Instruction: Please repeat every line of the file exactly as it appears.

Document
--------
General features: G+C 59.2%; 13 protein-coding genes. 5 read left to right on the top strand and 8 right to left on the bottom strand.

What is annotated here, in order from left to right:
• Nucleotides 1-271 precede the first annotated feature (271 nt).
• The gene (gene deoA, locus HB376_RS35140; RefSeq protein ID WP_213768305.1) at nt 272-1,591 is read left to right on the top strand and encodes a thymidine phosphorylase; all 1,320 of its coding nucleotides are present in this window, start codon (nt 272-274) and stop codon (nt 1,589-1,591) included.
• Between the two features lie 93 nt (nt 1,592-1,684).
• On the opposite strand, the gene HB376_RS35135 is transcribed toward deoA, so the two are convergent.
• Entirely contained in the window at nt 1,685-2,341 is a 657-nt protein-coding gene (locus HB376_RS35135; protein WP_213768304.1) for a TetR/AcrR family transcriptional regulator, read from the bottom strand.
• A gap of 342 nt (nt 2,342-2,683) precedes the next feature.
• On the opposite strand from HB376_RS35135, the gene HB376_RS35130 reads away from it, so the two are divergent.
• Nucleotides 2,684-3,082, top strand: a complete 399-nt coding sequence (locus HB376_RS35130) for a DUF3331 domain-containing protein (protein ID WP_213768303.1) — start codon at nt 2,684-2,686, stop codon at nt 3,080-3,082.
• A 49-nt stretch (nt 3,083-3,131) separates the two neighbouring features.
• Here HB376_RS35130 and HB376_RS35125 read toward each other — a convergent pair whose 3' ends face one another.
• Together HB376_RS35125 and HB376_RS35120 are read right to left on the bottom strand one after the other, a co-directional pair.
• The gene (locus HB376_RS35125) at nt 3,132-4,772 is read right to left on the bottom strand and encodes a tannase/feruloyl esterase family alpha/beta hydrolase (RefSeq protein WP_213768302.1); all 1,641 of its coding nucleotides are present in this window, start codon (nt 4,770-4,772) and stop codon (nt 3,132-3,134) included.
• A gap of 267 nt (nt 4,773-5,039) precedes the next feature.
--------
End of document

General features: G+C 59.2%; 13 protein-coding genes. 5 read left to right on the top strand and 8 right to left on the bottom strand.

What is annotated here, in order from left to right:
• Nucleotides 1-271 precede the first annotated feature (271 nt).
• The gene (gene deoA, locus HB376_RS35140; RefSeq protein ID WP_213768305.1) at nt 272-1,591 is read left to right on the top strand and encodes a thymidine phosphorylase; all 1,320 of its coding nucleotides are present in this window, start codon (nt 272-274) and stop codon (nt 1,589-1,591) included.
• Between the two features lie 93 nt (nt 1,592-1,684).
• On the opposite strand, the gene HB376_RS35135 is transcribed toward deoA, so the two are convergent.
• Entirely contained in the window at nt 1,685-2,341 is a 657-nt protein-coding gene (locus HB376_RS35135; protein WP_213768304.1) for a TetR/AcrR family transcriptional regulator, read from the bottom strand.
• A gap of 342 nt (nt 2,342-2,683) precedes the next feature.
• On the opposite strand from HB376_RS35135, the gene HB376_RS35130 reads away from it, so the two are divergent.
• Nucleotides 2,684-3,082, top strand: a complete 399-nt coding sequence (locus HB376_RS35130) for a DUF3331 domain-containing protein (protein ID WP_213768303.1) — start codon at nt 2,684-2,686, stop codon at nt 3,080-3,082.
• A 49-nt stretch (nt 3,083-3,131) separates the two neighbouring features.
• Here HB376_RS35130 and HB376_RS35125 read toward each other — a convergent pair whose 3' ends face one another.
• Together HB376_RS35125 and HB376_RS35120 are read right to left on the bottom strand one after the other, a co-directional pair.
• The gene (locus HB376_RS35125) at nt 3,132-4,772 is read right to left on the bottom strand and encodes a tannase/feruloyl esterase family alpha/beta hydrolase (RefSeq protein WP_213768302.1); all 1,641 of its coding nucleotides are present in this window, start codon (nt 4,770-4,772) and stop codon (nt 3,132-3,134) included.
• A gap of 267 nt (nt 4,773-5,039) precedes the next feature.